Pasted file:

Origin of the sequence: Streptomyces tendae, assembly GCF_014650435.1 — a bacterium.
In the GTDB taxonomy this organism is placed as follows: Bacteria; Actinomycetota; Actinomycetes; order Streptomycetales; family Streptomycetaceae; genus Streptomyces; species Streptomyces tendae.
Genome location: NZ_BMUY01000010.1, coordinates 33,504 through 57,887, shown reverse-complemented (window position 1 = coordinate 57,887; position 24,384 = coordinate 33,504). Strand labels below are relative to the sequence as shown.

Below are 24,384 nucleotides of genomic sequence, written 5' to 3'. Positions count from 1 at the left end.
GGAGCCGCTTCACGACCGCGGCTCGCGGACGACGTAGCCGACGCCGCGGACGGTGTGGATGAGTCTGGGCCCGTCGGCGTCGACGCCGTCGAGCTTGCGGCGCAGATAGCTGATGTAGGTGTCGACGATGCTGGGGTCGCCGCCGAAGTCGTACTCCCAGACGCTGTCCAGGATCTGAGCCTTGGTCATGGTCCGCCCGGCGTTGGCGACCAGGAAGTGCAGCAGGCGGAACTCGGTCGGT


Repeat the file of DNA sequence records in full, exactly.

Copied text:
Origin of the sequence: Streptomyces tendae, assembly GCF_014650435.1 — a bacterium.
In the GTDB taxonomy this organism is placed as follows: Bacteria; Actinomycetota; Actinomycetes; order Streptomycetales; family Streptomycetaceae; genus Streptomyces; species Streptomyces tendae.
Genome location: NZ_BMUY01000010.1, coordinates 33,504 through 57,887, shown reverse-complemented (window position 1 = coordinate 57,887; position 24,384 = coordinate 33,504). Strand labels below are relative to the sequence as shown.

Below are 24,384 nucleotides of genomic sequence, written 5' to 3'. Positions count from 1 at the left end.
GGAGCCGCTTCACGACCGCGGCTCGCGGACGACGTAGCCGACGCCGCGGACGGTGTGGATGAGTCTGGGCCCGTCGGCGTCGACGCCGTCGAGCTTGCGGCGCAGATAGCTGATGTAGGTGTCGACGATGCTGGGGTCGCCGCCGAAGTCGTACTCCCAGACGCTGTCCAGGATCTGAGCCTTGGTCATGGTCCGCCCGGCGTTGGCGACCAGGAAGTGCAGCAGGCGGAACTCGGTCGGT